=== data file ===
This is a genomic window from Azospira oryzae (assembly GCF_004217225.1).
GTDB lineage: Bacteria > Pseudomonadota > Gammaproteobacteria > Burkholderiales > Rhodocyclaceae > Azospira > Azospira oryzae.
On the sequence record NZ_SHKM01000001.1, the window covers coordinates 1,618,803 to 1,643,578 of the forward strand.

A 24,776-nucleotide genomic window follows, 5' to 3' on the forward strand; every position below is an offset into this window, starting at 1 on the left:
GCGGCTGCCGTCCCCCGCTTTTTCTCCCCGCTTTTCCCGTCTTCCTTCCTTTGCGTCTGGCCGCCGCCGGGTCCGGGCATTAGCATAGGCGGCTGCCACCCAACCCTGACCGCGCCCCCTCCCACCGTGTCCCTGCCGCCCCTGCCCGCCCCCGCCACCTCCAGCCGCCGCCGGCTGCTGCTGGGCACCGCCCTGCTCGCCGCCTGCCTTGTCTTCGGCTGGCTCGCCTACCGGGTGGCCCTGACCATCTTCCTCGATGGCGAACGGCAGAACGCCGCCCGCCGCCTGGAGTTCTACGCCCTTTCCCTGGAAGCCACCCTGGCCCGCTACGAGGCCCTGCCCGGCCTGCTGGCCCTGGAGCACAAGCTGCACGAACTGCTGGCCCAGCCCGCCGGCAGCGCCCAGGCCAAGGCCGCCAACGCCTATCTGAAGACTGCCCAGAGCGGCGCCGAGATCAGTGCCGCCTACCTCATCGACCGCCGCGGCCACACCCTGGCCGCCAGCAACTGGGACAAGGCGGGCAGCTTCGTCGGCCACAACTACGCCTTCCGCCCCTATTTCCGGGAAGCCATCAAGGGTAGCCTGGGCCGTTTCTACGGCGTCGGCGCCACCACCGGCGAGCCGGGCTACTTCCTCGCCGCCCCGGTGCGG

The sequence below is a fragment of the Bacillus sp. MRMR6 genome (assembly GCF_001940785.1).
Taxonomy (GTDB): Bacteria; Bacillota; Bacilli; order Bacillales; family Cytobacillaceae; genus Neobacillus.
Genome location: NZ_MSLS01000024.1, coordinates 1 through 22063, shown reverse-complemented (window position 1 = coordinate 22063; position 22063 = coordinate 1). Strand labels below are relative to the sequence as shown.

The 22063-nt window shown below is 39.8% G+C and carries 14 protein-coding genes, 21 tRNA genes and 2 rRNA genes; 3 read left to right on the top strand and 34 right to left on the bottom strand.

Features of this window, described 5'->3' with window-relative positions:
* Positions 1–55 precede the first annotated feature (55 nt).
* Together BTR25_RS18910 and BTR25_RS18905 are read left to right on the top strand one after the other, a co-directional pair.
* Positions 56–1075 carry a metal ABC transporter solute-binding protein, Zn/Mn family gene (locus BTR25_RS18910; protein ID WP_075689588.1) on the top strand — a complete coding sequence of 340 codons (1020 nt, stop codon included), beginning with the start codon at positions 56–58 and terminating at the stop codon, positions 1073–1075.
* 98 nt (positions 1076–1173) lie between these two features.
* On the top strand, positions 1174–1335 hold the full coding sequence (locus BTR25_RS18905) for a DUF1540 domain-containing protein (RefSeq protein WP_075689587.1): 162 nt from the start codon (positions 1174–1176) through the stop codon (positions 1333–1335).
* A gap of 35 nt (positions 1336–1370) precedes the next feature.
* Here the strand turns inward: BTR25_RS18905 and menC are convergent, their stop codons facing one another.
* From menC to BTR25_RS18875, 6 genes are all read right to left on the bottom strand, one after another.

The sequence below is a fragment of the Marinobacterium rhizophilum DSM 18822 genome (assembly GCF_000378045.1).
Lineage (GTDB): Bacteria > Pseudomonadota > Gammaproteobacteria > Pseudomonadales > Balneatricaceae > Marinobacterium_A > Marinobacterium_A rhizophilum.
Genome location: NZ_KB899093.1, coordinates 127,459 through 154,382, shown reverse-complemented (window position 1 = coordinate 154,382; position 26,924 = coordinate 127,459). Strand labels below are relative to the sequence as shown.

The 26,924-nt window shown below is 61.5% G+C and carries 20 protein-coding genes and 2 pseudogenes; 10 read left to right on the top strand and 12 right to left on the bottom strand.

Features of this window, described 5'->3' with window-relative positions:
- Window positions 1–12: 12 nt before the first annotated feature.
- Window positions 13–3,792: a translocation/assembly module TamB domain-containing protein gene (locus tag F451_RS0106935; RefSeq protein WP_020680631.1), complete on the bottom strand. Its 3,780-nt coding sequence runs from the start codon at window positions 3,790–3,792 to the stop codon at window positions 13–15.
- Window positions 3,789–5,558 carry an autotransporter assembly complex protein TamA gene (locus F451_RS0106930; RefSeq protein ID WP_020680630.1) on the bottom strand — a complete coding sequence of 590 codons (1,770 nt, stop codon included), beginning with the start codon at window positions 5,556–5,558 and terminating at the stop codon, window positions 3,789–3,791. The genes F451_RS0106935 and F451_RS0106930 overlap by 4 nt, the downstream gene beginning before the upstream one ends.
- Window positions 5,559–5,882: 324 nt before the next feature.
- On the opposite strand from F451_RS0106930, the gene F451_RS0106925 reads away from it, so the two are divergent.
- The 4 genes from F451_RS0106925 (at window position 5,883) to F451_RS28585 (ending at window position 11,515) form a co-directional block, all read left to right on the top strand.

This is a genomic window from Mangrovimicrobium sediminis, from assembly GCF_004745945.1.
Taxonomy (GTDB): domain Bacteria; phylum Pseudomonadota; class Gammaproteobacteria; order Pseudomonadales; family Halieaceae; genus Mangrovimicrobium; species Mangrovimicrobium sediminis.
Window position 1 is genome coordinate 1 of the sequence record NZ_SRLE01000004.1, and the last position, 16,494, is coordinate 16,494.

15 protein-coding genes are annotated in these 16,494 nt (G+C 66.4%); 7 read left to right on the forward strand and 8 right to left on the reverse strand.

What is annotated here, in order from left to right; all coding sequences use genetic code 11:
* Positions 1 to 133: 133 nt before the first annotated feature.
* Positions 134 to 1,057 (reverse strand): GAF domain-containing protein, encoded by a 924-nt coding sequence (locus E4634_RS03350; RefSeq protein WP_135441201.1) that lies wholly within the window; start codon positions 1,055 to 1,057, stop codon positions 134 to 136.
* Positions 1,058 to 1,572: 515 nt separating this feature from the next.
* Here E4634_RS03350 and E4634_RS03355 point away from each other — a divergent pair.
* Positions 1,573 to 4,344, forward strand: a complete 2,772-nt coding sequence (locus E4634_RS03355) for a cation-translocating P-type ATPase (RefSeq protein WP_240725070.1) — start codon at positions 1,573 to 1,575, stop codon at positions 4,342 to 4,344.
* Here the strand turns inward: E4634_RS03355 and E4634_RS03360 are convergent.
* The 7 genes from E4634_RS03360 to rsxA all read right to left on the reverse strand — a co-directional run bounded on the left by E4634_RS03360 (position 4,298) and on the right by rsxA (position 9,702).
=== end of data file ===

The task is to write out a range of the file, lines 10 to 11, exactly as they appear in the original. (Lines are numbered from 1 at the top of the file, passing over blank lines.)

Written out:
Features of this window, described 5'->3' with window-relative positions:
* Positions 1–55 precede the first annotated feature (55 nt).